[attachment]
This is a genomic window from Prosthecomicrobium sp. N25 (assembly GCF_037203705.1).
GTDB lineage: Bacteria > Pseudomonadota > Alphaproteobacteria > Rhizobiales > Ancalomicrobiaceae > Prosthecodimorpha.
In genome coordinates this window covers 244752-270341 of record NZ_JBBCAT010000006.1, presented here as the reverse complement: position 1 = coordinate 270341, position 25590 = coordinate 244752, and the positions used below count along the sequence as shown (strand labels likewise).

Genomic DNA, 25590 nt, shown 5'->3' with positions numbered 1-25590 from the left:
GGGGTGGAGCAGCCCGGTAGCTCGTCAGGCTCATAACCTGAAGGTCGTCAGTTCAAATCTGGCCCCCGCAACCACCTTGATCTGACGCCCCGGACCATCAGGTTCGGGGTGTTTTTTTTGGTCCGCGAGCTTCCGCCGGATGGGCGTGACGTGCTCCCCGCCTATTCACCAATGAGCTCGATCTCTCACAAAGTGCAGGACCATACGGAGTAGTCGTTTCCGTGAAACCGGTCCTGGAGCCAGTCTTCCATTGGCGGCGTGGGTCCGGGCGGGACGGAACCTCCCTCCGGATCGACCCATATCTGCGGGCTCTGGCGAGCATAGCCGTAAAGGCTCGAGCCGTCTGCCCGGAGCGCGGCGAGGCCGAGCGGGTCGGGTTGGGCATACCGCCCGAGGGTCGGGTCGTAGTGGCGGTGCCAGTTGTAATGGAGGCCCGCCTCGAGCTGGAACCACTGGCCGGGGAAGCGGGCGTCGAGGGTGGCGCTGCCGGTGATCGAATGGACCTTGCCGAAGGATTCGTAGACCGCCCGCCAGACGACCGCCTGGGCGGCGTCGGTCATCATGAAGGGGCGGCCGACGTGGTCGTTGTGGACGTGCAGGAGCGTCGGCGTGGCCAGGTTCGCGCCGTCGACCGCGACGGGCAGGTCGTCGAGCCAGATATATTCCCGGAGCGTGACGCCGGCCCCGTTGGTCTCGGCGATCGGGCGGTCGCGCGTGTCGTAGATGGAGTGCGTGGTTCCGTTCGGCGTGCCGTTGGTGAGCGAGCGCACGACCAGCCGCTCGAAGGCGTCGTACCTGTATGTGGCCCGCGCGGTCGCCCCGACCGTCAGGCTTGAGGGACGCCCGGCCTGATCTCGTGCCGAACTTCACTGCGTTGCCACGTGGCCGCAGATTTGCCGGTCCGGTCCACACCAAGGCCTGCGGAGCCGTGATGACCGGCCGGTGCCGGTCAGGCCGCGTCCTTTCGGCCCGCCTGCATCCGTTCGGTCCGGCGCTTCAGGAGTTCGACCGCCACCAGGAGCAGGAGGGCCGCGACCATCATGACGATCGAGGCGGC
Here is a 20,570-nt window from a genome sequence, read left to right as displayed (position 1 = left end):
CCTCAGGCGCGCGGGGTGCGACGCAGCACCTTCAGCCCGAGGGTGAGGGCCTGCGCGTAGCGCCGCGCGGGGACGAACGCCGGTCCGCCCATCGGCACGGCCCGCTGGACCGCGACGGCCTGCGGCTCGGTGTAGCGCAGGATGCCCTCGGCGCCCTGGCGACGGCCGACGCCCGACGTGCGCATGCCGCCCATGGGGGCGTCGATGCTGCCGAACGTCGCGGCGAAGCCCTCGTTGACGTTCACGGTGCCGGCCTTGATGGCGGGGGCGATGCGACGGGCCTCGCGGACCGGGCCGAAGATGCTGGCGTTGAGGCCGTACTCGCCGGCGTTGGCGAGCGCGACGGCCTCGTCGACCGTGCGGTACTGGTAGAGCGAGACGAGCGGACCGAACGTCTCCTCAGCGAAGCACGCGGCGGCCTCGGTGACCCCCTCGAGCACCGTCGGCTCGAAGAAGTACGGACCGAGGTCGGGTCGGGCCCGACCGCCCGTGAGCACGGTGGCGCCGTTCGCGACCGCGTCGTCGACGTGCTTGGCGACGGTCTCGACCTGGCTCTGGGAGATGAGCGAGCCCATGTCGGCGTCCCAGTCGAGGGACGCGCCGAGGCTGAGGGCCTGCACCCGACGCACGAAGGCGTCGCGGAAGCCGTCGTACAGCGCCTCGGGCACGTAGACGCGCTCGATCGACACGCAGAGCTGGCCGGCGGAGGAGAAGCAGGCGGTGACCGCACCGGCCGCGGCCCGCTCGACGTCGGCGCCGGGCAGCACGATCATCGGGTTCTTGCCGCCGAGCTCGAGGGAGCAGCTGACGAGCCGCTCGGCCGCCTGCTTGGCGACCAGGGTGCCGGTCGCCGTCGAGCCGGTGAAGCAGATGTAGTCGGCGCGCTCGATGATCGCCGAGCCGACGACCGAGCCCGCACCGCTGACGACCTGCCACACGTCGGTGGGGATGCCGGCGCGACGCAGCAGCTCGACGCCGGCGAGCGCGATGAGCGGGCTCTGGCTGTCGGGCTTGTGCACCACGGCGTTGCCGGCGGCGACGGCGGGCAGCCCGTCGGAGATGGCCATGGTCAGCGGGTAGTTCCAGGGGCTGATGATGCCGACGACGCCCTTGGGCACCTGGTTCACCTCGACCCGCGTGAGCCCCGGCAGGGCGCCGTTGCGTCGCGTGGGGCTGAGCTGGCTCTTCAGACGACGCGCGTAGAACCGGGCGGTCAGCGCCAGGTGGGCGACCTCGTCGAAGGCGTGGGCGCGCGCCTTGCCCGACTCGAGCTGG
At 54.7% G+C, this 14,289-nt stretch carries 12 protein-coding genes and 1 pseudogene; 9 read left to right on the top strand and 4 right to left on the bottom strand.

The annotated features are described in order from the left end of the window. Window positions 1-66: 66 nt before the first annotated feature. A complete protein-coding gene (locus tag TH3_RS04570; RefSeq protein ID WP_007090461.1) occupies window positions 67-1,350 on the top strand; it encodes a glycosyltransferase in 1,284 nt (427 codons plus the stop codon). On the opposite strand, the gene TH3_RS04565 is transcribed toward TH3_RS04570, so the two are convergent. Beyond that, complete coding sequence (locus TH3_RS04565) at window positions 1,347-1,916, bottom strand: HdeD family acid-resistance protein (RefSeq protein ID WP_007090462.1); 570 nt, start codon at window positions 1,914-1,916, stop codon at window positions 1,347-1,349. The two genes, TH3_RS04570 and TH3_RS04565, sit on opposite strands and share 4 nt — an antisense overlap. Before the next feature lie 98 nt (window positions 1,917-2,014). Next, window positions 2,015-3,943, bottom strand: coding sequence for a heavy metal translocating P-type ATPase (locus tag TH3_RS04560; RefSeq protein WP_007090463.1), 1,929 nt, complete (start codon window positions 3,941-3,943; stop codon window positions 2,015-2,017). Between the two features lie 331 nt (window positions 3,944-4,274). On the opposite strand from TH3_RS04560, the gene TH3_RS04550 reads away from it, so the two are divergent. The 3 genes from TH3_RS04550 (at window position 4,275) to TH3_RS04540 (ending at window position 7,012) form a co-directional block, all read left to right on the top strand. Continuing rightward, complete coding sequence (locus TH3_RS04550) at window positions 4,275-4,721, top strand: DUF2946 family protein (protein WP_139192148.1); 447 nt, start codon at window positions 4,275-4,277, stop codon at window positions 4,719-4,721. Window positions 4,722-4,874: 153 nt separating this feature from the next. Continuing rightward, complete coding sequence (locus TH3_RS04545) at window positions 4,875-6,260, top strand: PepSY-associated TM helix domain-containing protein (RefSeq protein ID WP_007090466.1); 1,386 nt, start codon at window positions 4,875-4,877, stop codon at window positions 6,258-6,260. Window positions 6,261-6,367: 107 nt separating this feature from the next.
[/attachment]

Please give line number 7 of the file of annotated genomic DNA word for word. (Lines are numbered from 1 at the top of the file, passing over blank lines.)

CCTCAGGCGCGCGGGGTGCGACGCAGCACCTTCAGCCCGAGGGTGAGGGCCTGCGCGTAGCGCCGCGCGGGGACGAACGCCGGTCCGCCCATCGGCACGGCCCGCTGGACCGCGACGGCCTGCGGCTCGGTGTAGCGCAGGATGCCCTCGGCGCCCTGGCGACGGCCGACGCCCGACGTGCGCATGCCGCCCATGGGGGCGTCGATGCTGCCGAACGTCGCGGCGAAGCCCTCGTTGACGTTCACGGTGCCGGCCTTGATGGCGGGGGCGATGCGACGGGCCTCGCGGACCGGGCCGAAGATGCTGGCGTTGAGGCCGTACTCGCCGGCGTTGGCGAGCGCGACGGCCTCGTCGACCGTGCGGTACTGGTAGAGCGAGACGAGCGGACCGAACGTCTCCTCAGCGAAGCACGCGGCGGCCTCGGTGACCCCCTCGAGCACCGTCGGCTCGAAGAAGTACGGACCGAGGTCGGGTCGGGCCCGACCGCCCGTGAGCACGGTGGCGCCGTTCGCGACCGCGTCGTCGACGTGCTTGGCGACGGTCTCGACCTGGCTCTGGGAGATGAGCGAGCCCATGTCGGCGTCCCAGTCGAGGGACGCGCCGAGGCTGAGGGCCTGCACCCGACGCACGAAGGCGTCGCGGAAGCCGTCGTACAGCGCCTCGGGCACGTAGACGCGCTCGATCGACACGCAGAGCTGGCCGGCGGAGGAGAAGCAGGCGGTGACCGCACCGGCCGCGGCCCGCTCGACGTCGGCGCCGGGCAGCACGATCATCGGGTTCTTGCCGCCGAGCTCGAGGGAGCAGCTGACGAGCCGCTCGGCCGCCTGCTTGGCGACCAGGGTGCCGGTCGCCGTCGAGCCGGTGAAGCAGATGTAGTCGGCGCGCTCGATGATCGCCGAGCCGACGACCGAGCCCGCACCGCTGACGACCTGCCACACGTCGGTGGGGATGCCGGCGCGACGCAGCAGCTCGACGCCGGCGAGCGCGATGAGCGGGCTCTGGCTGTCGGGCTTGTGCACCACGGCGTTGCCGGCGGCGACGGCGGGCAGCCCGTCGGAGATGGCCATGGTCAGCGGGTAGTTCCAGGGGCTGATGATGCCGACGACGCCCTTGGGCACCTGGTTCACCTCGACCCGCGTGAGCCCCGGCAGGGCGCCGTTGCGTCGCGTGGGGCTGAGCTGGCTCTTCAGACGACGCGCGTAGAACCGGGCGGTCAGCGCCAGGTGGGCGACCTCGTCGAAGGCGTGGGCGCGCGCCTTGCCCGACTCGAGCTGG